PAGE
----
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Creative Pastimes For Children

Computers and video games can provide a lot of excitement for kids looking to have fun, but they are both very passive activities. To encourage creativity in the developing mind kids should occasionally take part in some kind of active, artistic activities. So next time you are trying to think of something to occupy your son or daughters time during school holidays or on the weekend, perhaps steer your thoughts away from computer games (hard, we know!) and focus on some pastimes that make use of their inventive minds.

Building towers and houses and cities using toy blocks like Lego or Duplo is a fun way to encourage different ways of thinking, you might even find that you have a future architect on your hands. Collecting flowers and learning about nature – bird watching or going to the zoo – are experiences that fewer and fewer children are having these days and should not be overlooked as a fantastic way to introduce kids to the wider world around us.

More openly artistic hobbies that you and your child will have fun doing together include drawing, painting, sculpting, baking, creating new recipes and making music. Music has the added advantage of being easily listened to during any of the other activities that you are doing together. A school holiday’s activity that will leave lasting memories with your son or daughter and a lasting impression on all the other parents when your kid goes back to school is custom t-shirt design. Do some drawings together then scan them into your computer and upload them onto a printing website that allows you to print your own designs to shirts. Get two printed! Get one in your size for you and one in a child’s size for the young artist. These can also make for unforgettable Christmas or birthday gifts to a brother or sister, other parent, aunt or uncle, cousin or grandparent.

Kids love scavenger hunts. If you can get together a parents group and arrange for a scavenger hunt to take place at the house that has the biggest backyard, the young ones just won’t know how to stop thanking you. Leaving clues that lead to prizes will unquestionably develop the lateral thinking and problem solving skills that will come in handy in high school and adulthood.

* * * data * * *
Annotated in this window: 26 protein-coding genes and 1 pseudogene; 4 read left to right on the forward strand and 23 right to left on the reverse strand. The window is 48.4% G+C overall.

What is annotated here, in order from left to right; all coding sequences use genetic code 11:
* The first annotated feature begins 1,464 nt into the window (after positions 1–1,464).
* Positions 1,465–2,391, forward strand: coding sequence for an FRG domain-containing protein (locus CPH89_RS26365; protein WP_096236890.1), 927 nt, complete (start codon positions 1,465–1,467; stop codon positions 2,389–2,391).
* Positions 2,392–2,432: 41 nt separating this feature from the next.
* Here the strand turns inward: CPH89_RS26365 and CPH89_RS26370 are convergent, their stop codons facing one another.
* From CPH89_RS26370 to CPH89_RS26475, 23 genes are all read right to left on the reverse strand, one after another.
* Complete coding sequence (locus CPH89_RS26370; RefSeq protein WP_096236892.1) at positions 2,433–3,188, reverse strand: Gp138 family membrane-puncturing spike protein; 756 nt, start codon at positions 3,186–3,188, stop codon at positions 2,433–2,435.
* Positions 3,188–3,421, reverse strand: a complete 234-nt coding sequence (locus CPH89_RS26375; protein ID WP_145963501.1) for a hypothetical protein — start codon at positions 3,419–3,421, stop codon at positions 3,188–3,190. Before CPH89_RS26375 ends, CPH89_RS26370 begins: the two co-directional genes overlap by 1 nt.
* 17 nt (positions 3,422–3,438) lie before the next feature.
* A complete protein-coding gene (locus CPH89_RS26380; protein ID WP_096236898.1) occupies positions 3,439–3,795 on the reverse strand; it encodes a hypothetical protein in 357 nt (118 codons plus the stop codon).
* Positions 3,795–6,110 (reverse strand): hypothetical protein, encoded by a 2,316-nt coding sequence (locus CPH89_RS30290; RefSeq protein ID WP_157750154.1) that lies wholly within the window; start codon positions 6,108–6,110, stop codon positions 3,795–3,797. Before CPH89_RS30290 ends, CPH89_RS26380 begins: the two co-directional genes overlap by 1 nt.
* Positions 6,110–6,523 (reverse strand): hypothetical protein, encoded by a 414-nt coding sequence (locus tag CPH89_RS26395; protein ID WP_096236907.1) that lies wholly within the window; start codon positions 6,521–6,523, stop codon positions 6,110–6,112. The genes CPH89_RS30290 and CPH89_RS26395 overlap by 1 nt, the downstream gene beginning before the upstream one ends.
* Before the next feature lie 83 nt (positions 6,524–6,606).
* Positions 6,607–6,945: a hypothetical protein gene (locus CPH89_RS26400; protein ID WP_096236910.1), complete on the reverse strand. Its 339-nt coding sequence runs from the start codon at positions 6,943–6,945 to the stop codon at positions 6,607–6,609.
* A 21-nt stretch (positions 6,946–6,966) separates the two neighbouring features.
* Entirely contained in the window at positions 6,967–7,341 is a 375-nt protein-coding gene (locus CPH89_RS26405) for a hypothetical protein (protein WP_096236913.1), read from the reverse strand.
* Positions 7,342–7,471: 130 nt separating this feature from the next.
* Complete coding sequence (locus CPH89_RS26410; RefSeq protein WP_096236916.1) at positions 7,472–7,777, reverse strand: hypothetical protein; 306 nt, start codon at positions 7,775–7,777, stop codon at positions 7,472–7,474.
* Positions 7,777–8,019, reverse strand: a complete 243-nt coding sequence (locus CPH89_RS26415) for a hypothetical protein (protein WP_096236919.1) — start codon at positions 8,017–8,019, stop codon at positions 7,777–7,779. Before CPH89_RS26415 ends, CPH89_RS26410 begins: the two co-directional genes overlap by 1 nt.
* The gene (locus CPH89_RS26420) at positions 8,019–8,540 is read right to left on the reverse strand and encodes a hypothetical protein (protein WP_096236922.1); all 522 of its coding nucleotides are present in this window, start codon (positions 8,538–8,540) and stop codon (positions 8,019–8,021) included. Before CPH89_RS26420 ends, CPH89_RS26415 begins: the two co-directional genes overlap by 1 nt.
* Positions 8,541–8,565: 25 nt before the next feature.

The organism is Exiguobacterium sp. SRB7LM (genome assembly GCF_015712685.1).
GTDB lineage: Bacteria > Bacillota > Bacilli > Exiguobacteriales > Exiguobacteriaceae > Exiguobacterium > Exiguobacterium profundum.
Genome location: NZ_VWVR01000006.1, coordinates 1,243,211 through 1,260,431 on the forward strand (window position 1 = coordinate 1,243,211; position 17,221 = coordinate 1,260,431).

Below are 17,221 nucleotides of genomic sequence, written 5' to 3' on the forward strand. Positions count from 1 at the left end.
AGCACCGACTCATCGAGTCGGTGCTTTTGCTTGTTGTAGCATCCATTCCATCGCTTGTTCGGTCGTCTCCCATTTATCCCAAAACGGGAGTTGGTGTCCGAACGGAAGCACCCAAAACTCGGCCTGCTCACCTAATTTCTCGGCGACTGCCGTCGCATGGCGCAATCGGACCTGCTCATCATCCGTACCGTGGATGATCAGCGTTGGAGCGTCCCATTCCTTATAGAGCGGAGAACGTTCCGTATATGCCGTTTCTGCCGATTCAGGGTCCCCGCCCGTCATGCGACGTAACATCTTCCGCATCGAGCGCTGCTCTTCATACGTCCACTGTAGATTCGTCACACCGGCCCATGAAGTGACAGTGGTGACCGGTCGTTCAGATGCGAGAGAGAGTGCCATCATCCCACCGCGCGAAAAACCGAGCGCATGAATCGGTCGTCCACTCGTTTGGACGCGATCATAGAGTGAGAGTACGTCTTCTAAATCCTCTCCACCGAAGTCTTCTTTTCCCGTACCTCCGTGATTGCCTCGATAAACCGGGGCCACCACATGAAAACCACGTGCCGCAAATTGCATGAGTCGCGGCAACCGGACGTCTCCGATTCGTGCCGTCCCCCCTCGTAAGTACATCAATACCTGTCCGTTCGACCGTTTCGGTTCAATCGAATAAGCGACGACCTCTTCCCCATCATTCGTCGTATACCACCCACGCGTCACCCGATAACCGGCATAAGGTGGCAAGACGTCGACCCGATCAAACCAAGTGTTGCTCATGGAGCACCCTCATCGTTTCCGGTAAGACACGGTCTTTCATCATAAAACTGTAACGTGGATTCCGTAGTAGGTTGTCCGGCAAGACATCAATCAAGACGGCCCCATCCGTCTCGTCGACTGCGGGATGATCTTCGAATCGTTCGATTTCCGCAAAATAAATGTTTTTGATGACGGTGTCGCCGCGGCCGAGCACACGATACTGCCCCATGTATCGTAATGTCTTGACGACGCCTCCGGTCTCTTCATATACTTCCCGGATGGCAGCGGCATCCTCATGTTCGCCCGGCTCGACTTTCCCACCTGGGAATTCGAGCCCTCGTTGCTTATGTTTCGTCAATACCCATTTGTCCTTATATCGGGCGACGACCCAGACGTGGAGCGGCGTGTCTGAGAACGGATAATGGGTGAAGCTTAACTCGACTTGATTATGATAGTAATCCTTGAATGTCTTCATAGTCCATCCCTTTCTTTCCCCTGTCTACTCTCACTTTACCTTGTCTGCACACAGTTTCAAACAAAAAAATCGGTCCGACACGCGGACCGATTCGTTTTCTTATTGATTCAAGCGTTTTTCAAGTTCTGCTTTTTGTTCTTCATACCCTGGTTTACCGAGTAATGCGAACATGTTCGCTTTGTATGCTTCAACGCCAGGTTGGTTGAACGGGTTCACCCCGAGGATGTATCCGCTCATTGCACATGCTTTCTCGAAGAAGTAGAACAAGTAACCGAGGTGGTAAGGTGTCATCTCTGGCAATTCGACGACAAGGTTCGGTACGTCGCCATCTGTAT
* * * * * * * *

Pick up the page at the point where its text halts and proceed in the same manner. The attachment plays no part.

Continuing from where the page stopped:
Additionally, if your little ones have a keen interest in cinema, you should consider investing in a digital video camera and some basic video editing software. As film making is a collaborative pursuit, it will teach them how to work effectively with others. A fun way to display the work of the young directors and actors is to hold a mini-film festival over the course of a day. Have the kids write and direct 5 minute videos and show them how to edit them and have a screening for family and friends that evening.

There are many ways that children can film their time and we have only covered a small handful of the ‘creative’ pursuits, to come up with others why not use your own creative streak, it’s a lot of fun.

7 Comments

  • cheryl lister

    I agree with you on the computer and video game thought. Some children spend all their free time with these passive activities! Love the scavenger hunt idea – gets kids outside and active while employing thinking skills. Did something like this once for my son’s birthday party!

  • Becky Scholliqn

    Love it!! With a 5 yr old G’son I’m always looking for fun ways ro keep him busy. Our favorite is T-shirt creating. We enjoy making & ceating our best designs. Awesome post!!

  • md kennedy

    Something I loved when I was little was going on a “treasure hunt” in my neighborhood, armed with a list and a camera to take pictures of the things we were looking for. My mother then helped us create a picture collage of what we found.

  • rebekah arnold

    I have 9 grand children that would rather be playing video games than do other things. We can bring out the art supplies and they will stop what they are doing to make something !

  • Emmanuel C. Okorie

    Compliments of the day, and my regards to your family… My heart has gotten you to be my source of creative ideas, for what I do for and with Children in my Station. thank you and God bless you!

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